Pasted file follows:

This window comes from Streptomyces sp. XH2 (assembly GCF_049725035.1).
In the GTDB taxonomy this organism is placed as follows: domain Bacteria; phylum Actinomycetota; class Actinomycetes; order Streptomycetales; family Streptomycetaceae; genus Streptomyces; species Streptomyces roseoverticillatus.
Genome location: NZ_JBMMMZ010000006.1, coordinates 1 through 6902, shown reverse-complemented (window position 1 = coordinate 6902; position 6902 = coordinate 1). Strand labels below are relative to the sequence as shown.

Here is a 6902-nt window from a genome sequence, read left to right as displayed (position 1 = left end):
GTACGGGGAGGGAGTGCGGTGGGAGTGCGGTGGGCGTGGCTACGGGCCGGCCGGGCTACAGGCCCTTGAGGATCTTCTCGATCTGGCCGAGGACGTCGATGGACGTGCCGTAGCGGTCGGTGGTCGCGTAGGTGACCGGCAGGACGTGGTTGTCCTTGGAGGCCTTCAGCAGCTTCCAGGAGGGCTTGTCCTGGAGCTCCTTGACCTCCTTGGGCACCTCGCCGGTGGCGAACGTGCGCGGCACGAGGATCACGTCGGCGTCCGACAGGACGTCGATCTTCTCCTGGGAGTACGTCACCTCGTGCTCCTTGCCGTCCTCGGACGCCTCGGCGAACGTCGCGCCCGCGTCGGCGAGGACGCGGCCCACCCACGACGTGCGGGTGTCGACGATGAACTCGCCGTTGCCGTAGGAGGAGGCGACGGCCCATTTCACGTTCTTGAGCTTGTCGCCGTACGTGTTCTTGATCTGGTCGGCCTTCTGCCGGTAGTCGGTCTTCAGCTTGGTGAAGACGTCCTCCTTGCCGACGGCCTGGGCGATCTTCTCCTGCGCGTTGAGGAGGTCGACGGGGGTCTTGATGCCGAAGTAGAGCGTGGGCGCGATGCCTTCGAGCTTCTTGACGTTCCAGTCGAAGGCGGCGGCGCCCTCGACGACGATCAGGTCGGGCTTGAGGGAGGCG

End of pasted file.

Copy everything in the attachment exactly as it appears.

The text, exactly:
This window comes from Streptomyces sp. XH2 (assembly GCF_049725035.1).
In the GTDB taxonomy this organism is placed as follows: domain Bacteria; phylum Actinomycetota; class Actinomycetes; order Streptomycetales; family Streptomycetaceae; genus Streptomyces; species Streptomyces roseoverticillatus.
Genome location: NZ_JBMMMZ010000006.1, coordinates 1 through 6902, shown reverse-complemented (window position 1 = coordinate 6902; position 6902 = coordinate 1). Strand labels below are relative to the sequence as shown.

Here is a 6902-nt window from a genome sequence, read left to right as displayed (position 1 = left end):
GTACGGGGAGGGAGTGCGGTGGGAGTGCGGTGGGCGTGGCTACGGGCCGGCCGGGCTACAGGCCCTTGAGGATCTTCTCGATCTGGCCGAGGACGTCGATGGACGTGCCGTAGCGGTCGGTGGTCGCGTAGGTGACCGGCAGGACGTGGTTGTCCTTGGAGGCCTTCAGCAGCTTCCAGGAGGGCTTGTCCTGGAGCTCCTTGACCTCCTTGGGCACCTCGCCGGTGGCGAACGTGCGCGGCACGAGGATCACGTCGGCGTCCGACAGGACGTCGATCTTCTCCTGGGAGTACGTCACCTCGTGCTCCTTGCCGTCCTCGGACGCCTCGGCGAACGTCGCGCCCGCGTCGGCGAGGACGCGGCCCACCCACGACGTGCGGGTGTCGACGATGAACTCGCCGTTGCCGTAGGAGGAGGCGACGGCCCATTTCACGTTCTTGAGCTTGTCGCCGTACGTGTTCTTGATCTGGTCGGCCTTCTGCCGGTAGTCGGTCTTCAGCTTGGTGAAGACGTCCTCCTTGCCGACGGCCTGGGCGATCTTCTCCTGCGCGTTGAGGAGGTCGACGGGGGTCTTGATGCCGAAGTAGAGCGTGGGCGCGATGCCTTCGAGCTTCTTGACGTTCCAGTCGAAGGCGGCGGCGCCCTCGACGACGATCAGGTCGGGCTTGAGGGAGGCG